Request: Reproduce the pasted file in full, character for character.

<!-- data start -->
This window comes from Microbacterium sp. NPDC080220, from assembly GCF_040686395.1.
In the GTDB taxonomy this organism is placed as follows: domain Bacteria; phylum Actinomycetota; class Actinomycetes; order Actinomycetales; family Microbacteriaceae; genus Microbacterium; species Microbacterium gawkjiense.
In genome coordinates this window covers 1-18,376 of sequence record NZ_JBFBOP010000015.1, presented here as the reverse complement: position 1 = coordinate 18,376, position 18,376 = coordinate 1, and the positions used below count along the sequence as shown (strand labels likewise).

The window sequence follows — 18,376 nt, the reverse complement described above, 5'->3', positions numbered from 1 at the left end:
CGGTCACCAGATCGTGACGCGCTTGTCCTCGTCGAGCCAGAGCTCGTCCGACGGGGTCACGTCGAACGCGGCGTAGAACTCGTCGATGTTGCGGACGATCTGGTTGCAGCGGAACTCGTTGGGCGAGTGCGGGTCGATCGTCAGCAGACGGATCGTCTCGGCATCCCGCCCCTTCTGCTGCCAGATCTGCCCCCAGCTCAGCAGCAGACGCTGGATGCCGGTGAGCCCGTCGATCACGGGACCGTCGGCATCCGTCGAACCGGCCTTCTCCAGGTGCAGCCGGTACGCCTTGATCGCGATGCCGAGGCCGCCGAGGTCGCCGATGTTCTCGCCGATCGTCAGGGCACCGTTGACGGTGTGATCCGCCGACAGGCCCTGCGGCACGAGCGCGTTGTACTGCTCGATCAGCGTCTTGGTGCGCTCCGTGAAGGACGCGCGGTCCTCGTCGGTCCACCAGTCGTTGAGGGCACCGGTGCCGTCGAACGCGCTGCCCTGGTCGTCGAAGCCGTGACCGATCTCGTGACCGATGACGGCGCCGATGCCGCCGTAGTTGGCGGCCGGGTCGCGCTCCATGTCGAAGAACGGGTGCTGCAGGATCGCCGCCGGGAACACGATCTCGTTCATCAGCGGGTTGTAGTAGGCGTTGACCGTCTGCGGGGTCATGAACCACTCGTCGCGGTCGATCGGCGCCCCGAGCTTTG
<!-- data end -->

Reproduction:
This window comes from Microbacterium sp. NPDC080220, from assembly GCF_040686395.1.
In the GTDB taxonomy this organism is placed as follows: domain Bacteria; phylum Actinomycetota; class Actinomycetes; order Actinomycetales; family Microbacteriaceae; genus Microbacterium; species Microbacterium gawkjiense.
In genome coordinates this window covers 1-18,376 of sequence record NZ_JBFBOP010000015.1, presented here as the reverse complement: position 1 = coordinate 18,376, position 18,376 = coordinate 1, and the positions used below count along the sequence as shown (strand labels likewise).

The window sequence follows — 18,376 nt, the reverse complement described above, 5'->3', positions numbered from 1 at the left end:
CGGTCACCAGATCGTGACGCGCTTGTCCTCGTCGAGCCAGAGCTCGTCCGACGGGGTCACGTCGAACGCGGCGTAGAACTCGTCGATGTTGCGGACGATCTGGTTGCAGCGGAACTCGTTGGGCGAGTGCGGGTCGATCGTCAGCAGACGGATCGTCTCGGCATCCCGCCCCTTCTGCTGCCAGATCTGCCCCCAGCTCAGCAGCAGACGCTGGATGCCGGTGAGCCCGTCGATCACGGGACCGTCGGCATCCGTCGAACCGGCCTTCTCCAGGTGCAGCCGGTACGCCTTGATCGCGATGCCGAGGCCGCCGAGGTCGCCGATGTTCTCGCCGATCGTCAGGGCACCGTTGACGGTGTGATCCGCCGACAGGCCCTGCGGCACGAGCGCGTTGTACTGCTCGATCAGCGTCTTGGTGCGCTCCGTGAAGGACGCGCGGTCCTCGTCGGTCCACCAGTCGTTGAGGGCACCGGTGCCGTCGAACGCGCTGCCCTGGTCGTCGAAGCCGTGACCGATCTCGTGACCGATGACGGCGCCGATGCCGCCGTAGTTGGCGGCCGGGTCGCGCTCCATGTCGAAGAACGGGTGCTGCAGGATCGCCGCCGGGAACACGATCTCGTTCATCAGCGGGTTGTAGTAGGCGTTGACCGTCTGCGGGGTCATGAACCACTCGTCGCGGTCGATCGGCGCCCCGAGCTTTG